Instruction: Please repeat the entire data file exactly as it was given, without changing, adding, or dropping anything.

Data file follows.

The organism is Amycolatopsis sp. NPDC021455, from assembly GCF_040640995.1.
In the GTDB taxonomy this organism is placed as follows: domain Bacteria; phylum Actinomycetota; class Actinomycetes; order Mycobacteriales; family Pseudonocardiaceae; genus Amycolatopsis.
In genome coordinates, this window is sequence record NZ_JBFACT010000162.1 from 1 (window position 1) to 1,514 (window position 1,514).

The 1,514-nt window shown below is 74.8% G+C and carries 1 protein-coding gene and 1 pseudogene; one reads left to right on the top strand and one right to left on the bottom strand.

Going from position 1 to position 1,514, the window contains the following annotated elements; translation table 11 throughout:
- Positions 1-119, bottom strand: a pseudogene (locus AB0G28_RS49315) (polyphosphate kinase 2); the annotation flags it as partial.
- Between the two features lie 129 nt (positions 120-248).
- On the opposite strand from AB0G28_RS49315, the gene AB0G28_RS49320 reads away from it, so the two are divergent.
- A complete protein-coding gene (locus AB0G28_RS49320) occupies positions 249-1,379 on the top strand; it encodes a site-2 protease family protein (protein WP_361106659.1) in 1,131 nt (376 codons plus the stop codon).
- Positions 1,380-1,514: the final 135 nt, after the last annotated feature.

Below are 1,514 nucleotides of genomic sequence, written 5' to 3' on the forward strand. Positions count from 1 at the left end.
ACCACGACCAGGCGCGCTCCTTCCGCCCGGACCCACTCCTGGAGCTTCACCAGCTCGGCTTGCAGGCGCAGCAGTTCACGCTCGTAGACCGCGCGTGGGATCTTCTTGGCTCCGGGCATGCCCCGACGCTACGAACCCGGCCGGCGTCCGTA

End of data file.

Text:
The organism is Amycolatopsis sp. NPDC021455, from assembly GCF_040640995.1.
In the GTDB taxonomy this organism is placed as follows: domain Bacteria; phylum Actinomycetota; class Actinomycetes; order Mycobacteriales; family Pseudonocardiaceae; genus Amycolatopsis.
In genome coordinates, this window is sequence record NZ_JBFACT010000162.1 from 1 (window position 1) to 1,514 (window position 1,514).

The 1,514-nt window shown below is 74.8% G+C and carries 1 protein-coding gene and 1 pseudogene; one reads left to right on the top strand and one right to left on the bottom strand.

Going from position 1 to position 1,514, the window contains the following annotated elements; translation table 11 throughout:
- Positions 1-119, bottom strand: a pseudogene (locus AB0G28_RS49315) (polyphosphate kinase 2); the annotation flags it as partial.
- Between the two features lie 129 nt (positions 120-248).
- On the opposite strand from AB0G28_RS49315, the gene AB0G28_RS49320 reads away from it, so the two are divergent.
- A complete protein-coding gene (locus AB0G28_RS49320) occupies positions 249-1,379 on the top strand; it encodes a site-2 protease family protein (protein WP_361106659.1) in 1,131 nt (376 codons plus the stop codon).
- Positions 1,380-1,514: the final 135 nt, after the last annotated feature.

Below are 1,514 nucleotides of genomic sequence, written 5' to 3' on the forward strand. Positions count from 1 at the left end.
ACCACGACCAGGCGCGCTCCTTCCGCCCGGACCCACTCCTGGAGCTTCACCAGCTCGGCTTGCAGGCGCAGCAGTTCACGCTCGTAGACCGCGCGTGGGATCTTCTTGGCTCCGGGCATGCCCCGACGCTACGAACCCGGCCGGCGTCCGTA